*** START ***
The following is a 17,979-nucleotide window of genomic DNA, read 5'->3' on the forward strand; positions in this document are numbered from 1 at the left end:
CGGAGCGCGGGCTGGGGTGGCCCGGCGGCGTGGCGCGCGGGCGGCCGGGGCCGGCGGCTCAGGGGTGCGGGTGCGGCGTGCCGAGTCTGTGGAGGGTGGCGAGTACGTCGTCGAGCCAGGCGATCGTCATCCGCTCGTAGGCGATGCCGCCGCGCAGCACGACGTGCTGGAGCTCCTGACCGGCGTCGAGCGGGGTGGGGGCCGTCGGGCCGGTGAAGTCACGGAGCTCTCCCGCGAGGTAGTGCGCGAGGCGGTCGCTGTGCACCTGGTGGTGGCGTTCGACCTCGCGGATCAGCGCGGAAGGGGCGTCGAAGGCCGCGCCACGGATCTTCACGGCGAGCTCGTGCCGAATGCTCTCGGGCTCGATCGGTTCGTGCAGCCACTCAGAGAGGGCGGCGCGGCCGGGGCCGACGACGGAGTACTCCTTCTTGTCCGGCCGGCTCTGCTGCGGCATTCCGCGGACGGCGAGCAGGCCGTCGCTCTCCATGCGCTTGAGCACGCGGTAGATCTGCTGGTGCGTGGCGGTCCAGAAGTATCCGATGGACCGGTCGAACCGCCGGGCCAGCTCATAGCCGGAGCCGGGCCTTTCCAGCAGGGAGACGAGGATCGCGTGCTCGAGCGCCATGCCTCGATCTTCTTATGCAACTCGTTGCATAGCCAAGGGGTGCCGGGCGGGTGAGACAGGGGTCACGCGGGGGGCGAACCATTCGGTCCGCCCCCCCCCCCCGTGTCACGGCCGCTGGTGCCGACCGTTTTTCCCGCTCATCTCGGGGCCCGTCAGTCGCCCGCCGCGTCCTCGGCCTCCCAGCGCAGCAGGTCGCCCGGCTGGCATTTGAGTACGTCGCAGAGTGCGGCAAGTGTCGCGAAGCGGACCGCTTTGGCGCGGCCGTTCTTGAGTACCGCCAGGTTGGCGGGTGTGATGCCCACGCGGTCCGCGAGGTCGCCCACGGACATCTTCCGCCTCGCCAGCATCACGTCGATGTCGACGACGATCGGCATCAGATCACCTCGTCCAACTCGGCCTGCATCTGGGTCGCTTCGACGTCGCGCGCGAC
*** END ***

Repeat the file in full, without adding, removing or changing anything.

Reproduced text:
The following is a 17,979-nucleotide window of genomic DNA, read 5'->3' on the forward strand; positions in this document are numbered from 1 at the left end:
CGGAGCGCGGGCTGGGGTGGCCCGGCGGCGTGGCGCGCGGGCGGCCGGGGCCGGCGGCTCAGGGGTGCGGGTGCGGCGTGCCGAGTCTGTGGAGGGTGGCGAGTACGTCGTCGAGCCAGGCGATCGTCATCCGCTCGTAGGCGATGCCGCCGCGCAGCACGACGTGCTGGAGCTCCTGACCGGCGTCGAGCGGGGTGGGGGCCGTCGGGCCGGTGAAGTCACGGAGCTCTCCCGCGAGGTAGTGCGCGAGGCGGTCGCTGTGCACCTGGTGGTGGCGTTCGACCTCGCGGATCAGCGCGGAAGGGGCGTCGAAGGCCGCGCCACGGATCTTCACGGCGAGCTCGTGCCGAATGCTCTCGGGCTCGATCGGTTCGTGCAGCCACTCAGAGAGGGCGGCGCGGCCGGGGCCGACGACGGAGTACTCCTTCTTGTCCGGCCGGCTCTGCTGCGGCATTCCGCGGACGGCGAGCAGGCCGTCGCTCTCCATGCGCTTGAGCACGCGGTAGATCTGCTGGTGCGTGGCGGTCCAGAAGTATCCGATGGACCGGTCGAACCGCCGGGCCAGCTCATAGCCGGAGCCGGGCCTTTCCAGCAGGGAGACGAGGATCGCGTGCTCGAGCGCCATGCCTCGATCTTCTTATGCAACTCGTTGCATAGCCAAGGGGTGCCGGGCGGGTGAGACAGGGGTCACGCGGGGGGCGAACCATTCGGTCCGCCCCCCCCCCCCGTGTCACGGCCGCTGGTGCCGACCGTTTTTCCCGCTCATCTCGGGGCCCGTCAGTCGCCCGCCGCGTCCTCGGCCTCCCAGCGCAGCAGGTCGCCCGGCTGGCATTTGAGTACGTCGCAGAGTGCGGCAAGTGTCGCGAAGCGGACCGCTTTGGCGCGGCCGTTCTTGAGTACCGCCAGGTTGGCGGGTGTGATGCCCACGCGGTCCGCGAGGTCGCCCACGGACATCTTCCGCCTCGCCAGCATCACGTCGATGTCGACGACGATCGGCATCAGATCACCTCGTCCAACTCGGCCTGCATCTGGGTCGCTTCGACGTCGCGCGCGAC